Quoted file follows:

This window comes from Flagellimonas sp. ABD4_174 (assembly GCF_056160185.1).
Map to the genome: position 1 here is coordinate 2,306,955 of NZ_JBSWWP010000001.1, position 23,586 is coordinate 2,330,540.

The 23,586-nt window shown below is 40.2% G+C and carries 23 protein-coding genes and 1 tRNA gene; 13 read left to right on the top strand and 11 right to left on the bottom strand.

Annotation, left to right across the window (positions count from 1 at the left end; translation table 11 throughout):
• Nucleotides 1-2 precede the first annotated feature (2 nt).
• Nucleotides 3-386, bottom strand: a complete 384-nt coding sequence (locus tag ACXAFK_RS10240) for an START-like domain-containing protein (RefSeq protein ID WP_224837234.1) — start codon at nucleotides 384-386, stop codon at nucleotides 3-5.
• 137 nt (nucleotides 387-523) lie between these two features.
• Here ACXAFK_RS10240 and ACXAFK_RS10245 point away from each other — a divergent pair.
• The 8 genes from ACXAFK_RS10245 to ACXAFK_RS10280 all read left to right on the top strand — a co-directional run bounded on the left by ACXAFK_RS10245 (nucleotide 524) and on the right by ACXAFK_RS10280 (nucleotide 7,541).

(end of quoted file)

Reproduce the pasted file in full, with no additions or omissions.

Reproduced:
This window comes from Flagellimonas sp. ABD4_174 (assembly GCF_056160185.1).
Map to the genome: position 1 here is coordinate 2,306,955 of NZ_JBSWWP010000001.1, position 23,586 is coordinate 2,330,540.

The 23,586-nt window shown below is 40.2% G+C and carries 23 protein-coding genes and 1 tRNA gene; 13 read left to right on the top strand and 11 right to left on the bottom strand.

Annotation, left to right across the window (positions count from 1 at the left end; translation table 11 throughout):
• Nucleotides 1-2 precede the first annotated feature (2 nt).
• Nucleotides 3-386, bottom strand: a complete 384-nt coding sequence (locus tag ACXAFK_RS10240) for an START-like domain-containing protein (RefSeq protein ID WP_224837234.1) — start codon at nucleotides 384-386, stop codon at nucleotides 3-5.
• 137 nt (nucleotides 387-523) lie between these two features.
• Here ACXAFK_RS10240 and ACXAFK_RS10245 point away from each other — a divergent pair.
• The 8 genes from ACXAFK_RS10245 to ACXAFK_RS10280 all read left to right on the top strand — a co-directional run bounded on the left by ACXAFK_RS10245 (nucleotide 524) and on the right by ACXAFK_RS10280 (nucleotide 7,541).